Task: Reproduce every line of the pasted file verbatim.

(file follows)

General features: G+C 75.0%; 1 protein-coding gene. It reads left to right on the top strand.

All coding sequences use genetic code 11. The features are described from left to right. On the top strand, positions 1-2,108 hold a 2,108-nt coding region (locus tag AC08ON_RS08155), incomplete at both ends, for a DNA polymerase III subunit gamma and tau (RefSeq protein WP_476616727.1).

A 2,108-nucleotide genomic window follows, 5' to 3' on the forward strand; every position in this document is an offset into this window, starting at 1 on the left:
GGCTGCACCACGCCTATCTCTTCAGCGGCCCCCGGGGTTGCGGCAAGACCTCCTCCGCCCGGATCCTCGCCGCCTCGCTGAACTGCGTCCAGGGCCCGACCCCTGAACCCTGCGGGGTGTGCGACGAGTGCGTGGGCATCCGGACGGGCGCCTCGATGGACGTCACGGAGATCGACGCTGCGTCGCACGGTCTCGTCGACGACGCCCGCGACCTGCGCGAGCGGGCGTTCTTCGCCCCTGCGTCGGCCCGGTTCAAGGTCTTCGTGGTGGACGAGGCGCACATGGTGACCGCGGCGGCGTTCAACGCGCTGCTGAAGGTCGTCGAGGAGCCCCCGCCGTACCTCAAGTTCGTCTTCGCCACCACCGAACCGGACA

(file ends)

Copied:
General features: G+C 75.0%; 1 protein-coding gene. It reads left to right on the top strand.

All coding sequences use genetic code 11. The features are described from left to right. On the top strand, positions 1-2,108 hold a 2,108-nt coding region (locus tag AC08ON_RS08155), incomplete at both ends, for a DNA polymerase III subunit gamma and tau (RefSeq protein WP_476616727.1).

A 2,108-nucleotide genomic window follows, 5' to 3' on the forward strand; every position in this document is an offset into this window, starting at 1 on the left:
GGCTGCACCACGCCTATCTCTTCAGCGGCCCCCGGGGTTGCGGCAAGACCTCCTCCGCCCGGATCCTCGCCGCCTCGCTGAACTGCGTCCAGGGCCCGACCCCTGAACCCTGCGGGGTGTGCGACGAGTGCGTGGGCATCCGGACGGGCGCCTCGATGGACGTCACGGAGATCGACGCTGCGTCGCACGGTCTCGTCGACGACGCCCGCGACCTGCGCGAGCGGGCGTTCTTCGCCCCTGCGTCGGCCCGGTTCAAGGTCTTCGTGGTGGACGAGGCGCACATGGTGACCGCGGCGGCGTTCAACGCGCTGCTGAAGGTCGTCGAGGAGCCCCCGCCGTACCTCAAGTTCGTCTTCGCCACCACCGAACCGGACA